Saturday, May 3, 2014

Maiden Castle and the Bronze Age

DSC05657 (1300x969)Britain was settled about 6000 years ago; the discovery of bronze (copper and tin) coincided with a growth in the native Celtic population and consolidation into villages.  Before the arrival of the Romans, society appears to have become less stable, less agrarian, and villages retreated into hill-forts, 30 of them in Dorset alone.  The best known is Maiden Castle, outside Dorchester about 35 miles from where I live.

And the beast, above, is an Ooser, a local demon which inspires terror in the minds of the foolish DSC05649 (1300x960)and the wicked.  I should be so lucky.

‘better to putter about the Thomas Hardy memorabilia and manuscripts, where lie gems like Happiness is but a mere episode in the general drama of pain. 

Now I miss the Ooser…

Saturday arrived unexpectedly sunny and cloudless, despite predictions of rain, so ‘headed up after cooked breakfast.  The location is not well (actually, not at all) signposted, so the route has to start in town. 

And, once there and appropriately coffee’d and sun’d, there’s no place better than the Dorset County Museum.

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Its an attic of a place, lots of archeological and natural history exhibits covering the Jurassic through Roman eras of Dorset.  Everything is well-marked, with a quirky local twist.  The exhibit on Leisure Through the Ages is vaguely disapproving of the whole concept; sections on local brewers and quarrymen lament the loss of jobs and lifestyle while documenting the everyday lives of the citizens. 

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The depictions of Maiden Castle, and of the Bronze and Iron Age artifacts found there, are excellent DSC05664 (1300x974)(despite grumbles about farmers plowing fields before scientists can reach them).  I can now distinguish varieties of Barrows (right: large domed mounds) by age and gender, and the stone chips characteristic of Dorset tribes.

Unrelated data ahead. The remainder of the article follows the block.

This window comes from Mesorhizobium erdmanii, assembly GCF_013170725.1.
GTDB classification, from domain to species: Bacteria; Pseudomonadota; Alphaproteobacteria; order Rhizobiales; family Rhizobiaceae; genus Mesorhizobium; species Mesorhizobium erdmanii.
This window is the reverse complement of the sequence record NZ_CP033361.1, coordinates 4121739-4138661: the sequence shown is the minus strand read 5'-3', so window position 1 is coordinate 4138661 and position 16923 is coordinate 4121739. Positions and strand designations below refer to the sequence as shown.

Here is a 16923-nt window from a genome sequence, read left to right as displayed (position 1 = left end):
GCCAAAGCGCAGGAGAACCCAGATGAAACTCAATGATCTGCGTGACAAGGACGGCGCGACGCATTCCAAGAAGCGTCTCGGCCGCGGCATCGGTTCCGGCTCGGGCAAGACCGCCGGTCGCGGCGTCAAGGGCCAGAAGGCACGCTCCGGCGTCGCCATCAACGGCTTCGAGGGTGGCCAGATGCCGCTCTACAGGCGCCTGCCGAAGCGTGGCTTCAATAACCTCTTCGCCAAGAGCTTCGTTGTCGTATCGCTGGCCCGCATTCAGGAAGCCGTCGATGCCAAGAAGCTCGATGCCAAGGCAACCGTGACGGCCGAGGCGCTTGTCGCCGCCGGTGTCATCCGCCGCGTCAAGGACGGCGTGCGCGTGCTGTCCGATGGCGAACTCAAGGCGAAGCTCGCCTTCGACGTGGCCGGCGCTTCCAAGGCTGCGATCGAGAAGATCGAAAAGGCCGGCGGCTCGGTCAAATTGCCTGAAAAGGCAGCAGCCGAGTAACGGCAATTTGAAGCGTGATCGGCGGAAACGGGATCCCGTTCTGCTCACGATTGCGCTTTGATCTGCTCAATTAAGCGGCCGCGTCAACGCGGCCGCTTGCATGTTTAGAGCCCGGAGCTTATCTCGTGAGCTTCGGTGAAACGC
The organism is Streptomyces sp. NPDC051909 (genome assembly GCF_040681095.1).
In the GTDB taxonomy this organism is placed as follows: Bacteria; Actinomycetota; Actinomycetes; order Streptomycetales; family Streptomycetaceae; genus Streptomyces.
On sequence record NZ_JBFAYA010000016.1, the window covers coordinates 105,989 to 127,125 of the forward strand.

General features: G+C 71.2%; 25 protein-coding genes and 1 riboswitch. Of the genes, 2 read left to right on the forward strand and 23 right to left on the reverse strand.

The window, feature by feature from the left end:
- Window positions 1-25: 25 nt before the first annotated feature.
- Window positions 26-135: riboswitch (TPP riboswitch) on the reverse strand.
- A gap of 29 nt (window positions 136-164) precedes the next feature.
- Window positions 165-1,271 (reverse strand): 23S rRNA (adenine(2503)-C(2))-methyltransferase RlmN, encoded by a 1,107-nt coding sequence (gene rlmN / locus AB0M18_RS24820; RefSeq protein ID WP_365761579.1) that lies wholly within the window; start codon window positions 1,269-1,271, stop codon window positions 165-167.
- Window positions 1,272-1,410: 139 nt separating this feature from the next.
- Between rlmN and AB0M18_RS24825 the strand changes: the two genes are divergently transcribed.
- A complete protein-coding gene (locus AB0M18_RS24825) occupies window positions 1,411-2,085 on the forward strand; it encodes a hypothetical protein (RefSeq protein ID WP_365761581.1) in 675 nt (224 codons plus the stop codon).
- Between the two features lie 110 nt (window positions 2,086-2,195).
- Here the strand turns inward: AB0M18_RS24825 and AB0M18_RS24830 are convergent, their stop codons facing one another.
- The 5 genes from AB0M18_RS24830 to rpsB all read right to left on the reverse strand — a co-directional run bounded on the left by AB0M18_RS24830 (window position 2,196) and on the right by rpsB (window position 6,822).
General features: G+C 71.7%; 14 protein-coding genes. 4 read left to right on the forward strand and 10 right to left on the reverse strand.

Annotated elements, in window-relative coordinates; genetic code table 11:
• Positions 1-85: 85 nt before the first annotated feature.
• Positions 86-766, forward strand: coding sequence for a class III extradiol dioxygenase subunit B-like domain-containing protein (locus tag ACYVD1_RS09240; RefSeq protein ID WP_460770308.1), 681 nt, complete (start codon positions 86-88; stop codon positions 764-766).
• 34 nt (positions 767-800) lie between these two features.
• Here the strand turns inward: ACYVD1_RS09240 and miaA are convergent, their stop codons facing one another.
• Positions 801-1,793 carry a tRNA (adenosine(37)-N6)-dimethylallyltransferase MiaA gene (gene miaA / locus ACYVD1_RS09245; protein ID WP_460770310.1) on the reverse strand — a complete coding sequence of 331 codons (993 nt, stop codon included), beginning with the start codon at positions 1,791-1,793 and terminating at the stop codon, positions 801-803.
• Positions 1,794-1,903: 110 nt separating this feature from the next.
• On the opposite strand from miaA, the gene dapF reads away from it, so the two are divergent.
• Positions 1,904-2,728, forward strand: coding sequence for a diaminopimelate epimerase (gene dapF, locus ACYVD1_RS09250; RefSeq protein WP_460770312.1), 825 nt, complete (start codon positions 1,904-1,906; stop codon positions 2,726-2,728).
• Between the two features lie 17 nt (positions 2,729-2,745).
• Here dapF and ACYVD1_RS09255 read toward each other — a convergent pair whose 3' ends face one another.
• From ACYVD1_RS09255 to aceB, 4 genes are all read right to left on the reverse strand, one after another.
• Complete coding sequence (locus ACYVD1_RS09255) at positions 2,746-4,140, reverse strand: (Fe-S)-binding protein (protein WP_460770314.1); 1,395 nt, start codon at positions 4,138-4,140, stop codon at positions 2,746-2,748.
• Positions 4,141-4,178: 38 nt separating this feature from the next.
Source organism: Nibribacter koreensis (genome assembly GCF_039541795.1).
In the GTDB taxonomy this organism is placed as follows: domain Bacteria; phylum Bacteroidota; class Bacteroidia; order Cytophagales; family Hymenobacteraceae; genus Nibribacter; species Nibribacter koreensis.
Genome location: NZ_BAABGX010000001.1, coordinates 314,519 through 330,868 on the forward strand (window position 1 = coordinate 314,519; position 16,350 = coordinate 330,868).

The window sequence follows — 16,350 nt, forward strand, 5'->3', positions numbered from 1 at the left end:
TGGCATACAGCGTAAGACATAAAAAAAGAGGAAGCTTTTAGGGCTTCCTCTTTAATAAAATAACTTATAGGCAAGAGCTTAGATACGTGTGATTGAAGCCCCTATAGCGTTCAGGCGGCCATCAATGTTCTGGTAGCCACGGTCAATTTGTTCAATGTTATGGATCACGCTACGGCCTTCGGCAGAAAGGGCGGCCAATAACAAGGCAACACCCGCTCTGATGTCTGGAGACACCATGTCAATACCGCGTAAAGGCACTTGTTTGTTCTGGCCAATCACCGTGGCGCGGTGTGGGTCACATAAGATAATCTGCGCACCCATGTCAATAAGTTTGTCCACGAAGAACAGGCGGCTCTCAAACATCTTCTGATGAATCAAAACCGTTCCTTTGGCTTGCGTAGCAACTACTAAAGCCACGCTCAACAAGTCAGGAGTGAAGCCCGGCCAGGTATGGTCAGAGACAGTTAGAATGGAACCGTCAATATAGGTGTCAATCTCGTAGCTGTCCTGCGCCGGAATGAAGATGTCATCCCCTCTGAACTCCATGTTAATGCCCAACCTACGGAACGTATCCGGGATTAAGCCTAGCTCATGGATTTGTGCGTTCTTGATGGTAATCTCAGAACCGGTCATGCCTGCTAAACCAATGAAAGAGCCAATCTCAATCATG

Then (after a coffee and review), it was off to find the castle, actually a huge mound of earthworks southwest of town (with barrows).  It’s an impressive mound, surrounded by huge serrated bulwarks and weaving access corridors, all grassed over to prevent erosion.  The grass, in turn, is kept under control by hundreds of pale ragged sheep scattered across the flat expanse of the hilltop.  Hundreds of people once lived here before being turned out by the Romans in the first century and moved to the river at Dorchester (its hard to understand how they did get water: the books suggest”dew collection pits”).

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There is a trail around the rim that gives good views and access to a few historical markers.  It’s an impressive site, though: its easy to appreciate what daily life must have been like and how the first glimpse of the Romans coming up from the south might have looked.

With pauses all around the walk to consider philosophical and historical questions (‘glad I have wireless access on the Nexus) and to DSC05679 (1300x966)admire the view (Dorchester, right), it takes about an hour and a half to cover it well (and to nod to the other walkers going clockwise and encountering one another time after time). 

There is so little known about the period that its easy to get my head around it in an afternoon – I’m sure that the more recent portions of Life in the UK won’t be so easy about the various rulers after the War of the Roses.

Thursday, May 1, 2014

A time for planting (II)

DSC05631 (1220x923)A watery, grey day along the shores of Poole Harbour.  Rain mists intermittently down across the headlands; instructors sit beneath the canopies of their kitesurfing trailers.  Concessions are open, but empty, pirate themed sand buckets and shovels competing with dairy ice and shell sculptures for customer’s spare change.

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Along the shoreline, a lone figure plucks at red rocks amidst the white sands, filling a shopping sack with walnut-sized stones.

It’s time for planting.

I found most of what I needed at the garden store outside Royston, compost (potting soil), small trowel (no pirate theme), mister, a few replacement plants.  About half of the herbs survived the winter in Maastricht and all of the green plants thrived.  But it seemed better to change the soil rather than just turn and fertilize it (at least that’s what the container gardening books advise), and that meant adding some stones and sand to the bottom of the pots and planters.  The stores are short of gravel, so the beach was a natural alternative.